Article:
International Relations: A Very Short Introduction (Very Short Introductions) (Paperback)
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International relations affects everyone's lives: their security, economic well-being, rights and freedoms, and the environment they share. Recently we have seen the transformation from a world of empires to today's world of sovereign states, which are enmeshed in a complex array of
international institutions, all exercising degrees of political authority. The new global organization of political authority has far-reaching consequences. This Very Short Introduction untangles this complex world, providing an accessible framework for understanding the contours of global political change. Christian Reus-Smit treats theory as an indispensable tool for grasping international relations, but demystifies theorizing, introducing it as an
everyday human practice. He surveys a range of theories, from realism to feminism: reading them as contrasting perspectives on the global organization of political authority. Historically, such organization has been shaped by diverse social forces, four of which are discussed in detail: shifting
patterns of warfare, changing economic conditions, struggles for rights, and the politics of culture. Reus-Smit concludes with a reflection on the future of international relations in an era of profound global change. ABOUT THE SERIES:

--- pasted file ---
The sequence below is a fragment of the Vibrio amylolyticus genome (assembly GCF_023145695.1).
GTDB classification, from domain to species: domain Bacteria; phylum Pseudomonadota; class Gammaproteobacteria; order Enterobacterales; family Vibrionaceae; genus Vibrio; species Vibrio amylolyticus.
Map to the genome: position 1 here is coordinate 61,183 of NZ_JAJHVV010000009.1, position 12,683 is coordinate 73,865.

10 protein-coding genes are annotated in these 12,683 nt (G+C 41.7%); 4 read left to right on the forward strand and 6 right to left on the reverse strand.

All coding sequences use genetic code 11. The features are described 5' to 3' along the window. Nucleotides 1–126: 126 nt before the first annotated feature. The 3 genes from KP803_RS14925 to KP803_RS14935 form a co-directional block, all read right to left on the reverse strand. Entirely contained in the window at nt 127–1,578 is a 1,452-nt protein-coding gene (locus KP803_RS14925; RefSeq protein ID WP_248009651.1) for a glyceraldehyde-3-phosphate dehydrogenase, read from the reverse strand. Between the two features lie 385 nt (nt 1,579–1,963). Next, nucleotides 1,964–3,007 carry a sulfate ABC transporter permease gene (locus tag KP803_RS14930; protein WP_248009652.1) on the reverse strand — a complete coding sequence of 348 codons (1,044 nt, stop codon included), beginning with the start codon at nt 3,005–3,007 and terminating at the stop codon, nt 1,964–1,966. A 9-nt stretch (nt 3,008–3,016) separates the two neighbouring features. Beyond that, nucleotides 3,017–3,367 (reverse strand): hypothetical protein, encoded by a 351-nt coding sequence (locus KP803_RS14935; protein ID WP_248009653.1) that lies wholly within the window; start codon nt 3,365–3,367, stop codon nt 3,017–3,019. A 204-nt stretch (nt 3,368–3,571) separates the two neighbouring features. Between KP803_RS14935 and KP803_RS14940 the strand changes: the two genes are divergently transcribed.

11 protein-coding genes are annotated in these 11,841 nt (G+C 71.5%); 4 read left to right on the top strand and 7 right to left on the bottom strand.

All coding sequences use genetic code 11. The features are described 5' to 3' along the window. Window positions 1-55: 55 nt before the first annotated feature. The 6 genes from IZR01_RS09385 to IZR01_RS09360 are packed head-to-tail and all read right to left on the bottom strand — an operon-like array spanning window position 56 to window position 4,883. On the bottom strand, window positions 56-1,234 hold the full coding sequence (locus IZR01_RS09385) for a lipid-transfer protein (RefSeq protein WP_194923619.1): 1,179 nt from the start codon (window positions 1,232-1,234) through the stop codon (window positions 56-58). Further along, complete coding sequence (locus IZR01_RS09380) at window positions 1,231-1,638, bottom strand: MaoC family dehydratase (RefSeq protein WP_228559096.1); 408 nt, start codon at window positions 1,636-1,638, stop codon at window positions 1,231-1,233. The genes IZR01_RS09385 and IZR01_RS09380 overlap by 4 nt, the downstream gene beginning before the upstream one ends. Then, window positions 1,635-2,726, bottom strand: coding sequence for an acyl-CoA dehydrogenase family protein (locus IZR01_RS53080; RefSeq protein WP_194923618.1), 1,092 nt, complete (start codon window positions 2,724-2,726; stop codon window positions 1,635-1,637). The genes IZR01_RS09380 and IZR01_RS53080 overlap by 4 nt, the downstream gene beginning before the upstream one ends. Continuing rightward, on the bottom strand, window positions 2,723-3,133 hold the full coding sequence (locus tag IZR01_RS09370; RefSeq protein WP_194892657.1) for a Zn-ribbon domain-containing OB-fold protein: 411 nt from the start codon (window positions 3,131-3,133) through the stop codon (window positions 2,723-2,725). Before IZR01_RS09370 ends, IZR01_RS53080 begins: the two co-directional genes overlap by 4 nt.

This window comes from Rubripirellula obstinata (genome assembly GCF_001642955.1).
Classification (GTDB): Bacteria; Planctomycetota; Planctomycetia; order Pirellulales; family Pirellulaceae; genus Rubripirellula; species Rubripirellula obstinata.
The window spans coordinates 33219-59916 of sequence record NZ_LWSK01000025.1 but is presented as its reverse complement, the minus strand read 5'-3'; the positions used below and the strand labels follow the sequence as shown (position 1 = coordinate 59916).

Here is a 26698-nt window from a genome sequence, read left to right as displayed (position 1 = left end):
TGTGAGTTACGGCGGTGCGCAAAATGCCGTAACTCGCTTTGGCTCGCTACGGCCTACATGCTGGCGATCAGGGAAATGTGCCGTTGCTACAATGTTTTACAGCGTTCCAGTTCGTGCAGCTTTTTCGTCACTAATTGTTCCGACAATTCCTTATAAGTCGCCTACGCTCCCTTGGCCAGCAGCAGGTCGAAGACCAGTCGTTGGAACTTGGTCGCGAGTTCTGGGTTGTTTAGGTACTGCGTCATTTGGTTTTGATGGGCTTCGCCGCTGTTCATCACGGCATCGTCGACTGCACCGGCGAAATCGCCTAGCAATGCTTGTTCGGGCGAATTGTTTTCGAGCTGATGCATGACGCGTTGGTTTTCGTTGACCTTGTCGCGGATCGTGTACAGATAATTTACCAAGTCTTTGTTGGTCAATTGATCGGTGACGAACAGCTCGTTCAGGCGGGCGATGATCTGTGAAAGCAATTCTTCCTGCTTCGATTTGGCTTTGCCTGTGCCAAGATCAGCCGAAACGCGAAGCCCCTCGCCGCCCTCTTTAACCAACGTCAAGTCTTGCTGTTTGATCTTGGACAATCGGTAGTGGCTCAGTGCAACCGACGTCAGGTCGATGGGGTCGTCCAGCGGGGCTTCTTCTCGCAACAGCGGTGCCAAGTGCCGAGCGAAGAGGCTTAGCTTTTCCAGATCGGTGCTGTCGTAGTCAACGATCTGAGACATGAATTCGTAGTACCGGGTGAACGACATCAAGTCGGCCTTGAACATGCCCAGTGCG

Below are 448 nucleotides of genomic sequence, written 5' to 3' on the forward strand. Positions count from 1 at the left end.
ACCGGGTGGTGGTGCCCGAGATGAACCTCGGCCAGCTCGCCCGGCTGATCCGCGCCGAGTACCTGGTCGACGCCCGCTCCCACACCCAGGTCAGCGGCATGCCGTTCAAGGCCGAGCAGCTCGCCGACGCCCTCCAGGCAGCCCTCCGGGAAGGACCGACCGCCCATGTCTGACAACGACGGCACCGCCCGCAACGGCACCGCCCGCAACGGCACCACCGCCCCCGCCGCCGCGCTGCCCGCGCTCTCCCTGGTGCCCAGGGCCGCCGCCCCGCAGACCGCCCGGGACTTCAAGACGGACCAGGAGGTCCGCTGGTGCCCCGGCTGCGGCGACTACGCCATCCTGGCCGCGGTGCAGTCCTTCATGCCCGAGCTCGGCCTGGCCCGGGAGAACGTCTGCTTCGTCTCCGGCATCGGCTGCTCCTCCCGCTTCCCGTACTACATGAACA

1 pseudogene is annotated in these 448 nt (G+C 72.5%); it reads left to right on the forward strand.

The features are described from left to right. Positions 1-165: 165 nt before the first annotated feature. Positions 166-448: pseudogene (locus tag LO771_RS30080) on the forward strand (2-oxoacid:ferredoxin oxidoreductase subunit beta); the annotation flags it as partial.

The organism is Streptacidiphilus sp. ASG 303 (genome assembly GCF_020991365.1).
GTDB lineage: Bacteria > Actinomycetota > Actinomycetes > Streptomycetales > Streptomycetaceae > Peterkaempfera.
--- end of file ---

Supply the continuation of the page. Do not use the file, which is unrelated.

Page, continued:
The Very Short Introductions series from Oxford University Press contains hundreds of titles in almost every subject area. These pocket-sized books are the perfect way to get ahead in a new subject quickly. Our expert authors combine facts, analysis, perspective, new ideas, and enthusiasm to make
interesting and challenging topics highly readable.
About the Author
Christian Reus-Smit is Professor of International Relations at the University of Queensland and a Fellow of the Academy of the Social Sciences in Australia. Among his previous books, he is the author of On Cultural Diversity (Cambridge University Press, 2018), Individual Rights and the Making of theInternational System (Cambridge University Press, 2013), American Power and World Order (Polity Press, 2004), and The Moral Purpose of the State (Princeton University Press, 1999).